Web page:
There is a much higher risk of brain blood clots from Covid-19 infection than there is from vaccines against the disease, British researchers said on April 15, after the rollout of inoculations was disrupted by reports of rare clots.

Six months after a Covid-19 diagnosis, more than 33 percent of people exhibited some form of brain damage, according to a study appearing in Lancet Psychiatry.

Oxford, U.K.-based Vaccitech reportedly filed confidentially in the United States for an initial public offering (IPO) on the Nasdaq.

The United States may not need AstraZeneca’s Covid-19 vaccine, even if it wins U.S. regulatory approval, Anthony Fauci, the nation’s top infectious disease doctor told Reuters on April 1.

AstraZeneca released primary analysis showing that the company’s AZD1222 vaccine demonstrated 76 percent efficacy against symptomatic Covid-19, 100 percent efficacy against severe or critical disease and hospitalizations, and 85 percent efficacy against symptomatic Covid-19 in people 65 years and older.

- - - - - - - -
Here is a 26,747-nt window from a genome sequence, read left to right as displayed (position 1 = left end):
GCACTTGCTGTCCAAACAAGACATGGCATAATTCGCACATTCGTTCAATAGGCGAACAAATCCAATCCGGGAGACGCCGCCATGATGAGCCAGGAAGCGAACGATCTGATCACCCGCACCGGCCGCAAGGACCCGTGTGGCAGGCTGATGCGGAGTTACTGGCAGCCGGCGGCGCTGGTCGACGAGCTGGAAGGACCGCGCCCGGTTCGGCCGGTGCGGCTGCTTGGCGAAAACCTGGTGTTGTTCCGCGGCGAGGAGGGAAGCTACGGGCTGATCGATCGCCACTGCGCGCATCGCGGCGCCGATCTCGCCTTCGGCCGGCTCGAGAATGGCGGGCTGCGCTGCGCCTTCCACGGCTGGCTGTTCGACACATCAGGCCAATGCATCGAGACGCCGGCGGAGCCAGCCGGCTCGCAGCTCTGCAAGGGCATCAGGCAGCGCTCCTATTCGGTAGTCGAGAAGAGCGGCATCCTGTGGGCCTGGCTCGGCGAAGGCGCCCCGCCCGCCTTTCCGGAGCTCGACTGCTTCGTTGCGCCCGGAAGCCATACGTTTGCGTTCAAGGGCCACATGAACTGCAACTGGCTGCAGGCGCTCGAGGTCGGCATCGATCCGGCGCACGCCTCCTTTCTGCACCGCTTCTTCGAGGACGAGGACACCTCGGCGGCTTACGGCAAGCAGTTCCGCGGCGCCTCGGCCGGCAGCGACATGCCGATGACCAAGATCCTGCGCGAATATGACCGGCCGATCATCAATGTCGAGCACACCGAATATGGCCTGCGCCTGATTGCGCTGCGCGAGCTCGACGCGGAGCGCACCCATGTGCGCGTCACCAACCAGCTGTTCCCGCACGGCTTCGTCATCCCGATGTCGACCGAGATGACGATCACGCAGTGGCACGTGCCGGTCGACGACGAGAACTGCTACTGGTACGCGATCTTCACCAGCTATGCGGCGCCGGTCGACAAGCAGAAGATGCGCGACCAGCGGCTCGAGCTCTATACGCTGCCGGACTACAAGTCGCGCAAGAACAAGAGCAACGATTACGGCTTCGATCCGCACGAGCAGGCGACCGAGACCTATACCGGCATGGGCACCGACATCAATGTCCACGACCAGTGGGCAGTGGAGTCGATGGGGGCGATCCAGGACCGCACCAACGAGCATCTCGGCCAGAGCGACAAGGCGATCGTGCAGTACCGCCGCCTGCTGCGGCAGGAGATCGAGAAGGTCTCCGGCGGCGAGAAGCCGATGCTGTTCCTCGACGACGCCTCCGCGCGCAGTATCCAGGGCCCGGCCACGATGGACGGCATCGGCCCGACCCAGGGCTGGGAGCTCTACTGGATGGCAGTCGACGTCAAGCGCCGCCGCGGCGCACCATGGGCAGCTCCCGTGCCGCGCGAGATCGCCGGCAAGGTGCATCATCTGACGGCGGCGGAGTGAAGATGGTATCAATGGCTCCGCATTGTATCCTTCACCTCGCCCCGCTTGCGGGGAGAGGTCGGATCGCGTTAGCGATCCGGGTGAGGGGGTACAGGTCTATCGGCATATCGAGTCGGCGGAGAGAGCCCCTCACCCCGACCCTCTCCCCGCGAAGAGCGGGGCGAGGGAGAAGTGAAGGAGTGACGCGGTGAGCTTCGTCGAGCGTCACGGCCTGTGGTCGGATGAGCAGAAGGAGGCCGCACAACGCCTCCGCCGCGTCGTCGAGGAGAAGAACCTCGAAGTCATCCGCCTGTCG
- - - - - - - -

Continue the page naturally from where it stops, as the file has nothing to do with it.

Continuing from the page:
Vaccitech, which partnered with AstraZeneca and Oxford University on the development and manufacturing of that company’s Covid-19 vaccine, raised $168 million in a Series B financing round that will be used to support development of its own lead candidates in oncology and infectious disease.

A World Health Organization (WHO) vaccine safety panel said on March 17 that it considers that the benefits of the AstraZeneca Covid-19 vaccine outweigh its risks and recommends that vaccinations continue.

Preliminary data from a study conducted at the University of Oxford indicates that the Covid-19 vaccine developed by AstraZeneca is effective against the Brazilian variant P1, a source with knowledge of the study told Reuters on March 5.

The gout medication colchicine will be tested in a large UK study looking into potential early-stage Covid-19 treatments and enrollment criteria was widened for the latest arm of the trial, University of Oxford researchers said on March 3.

AstraZeneca and Oxford University’s Covid-19 vaccine is more effective when its second dose is given three months after the first, instead of six weeks, a peer-reviewed study published in The Lancet medical journal showed on Feb. 19.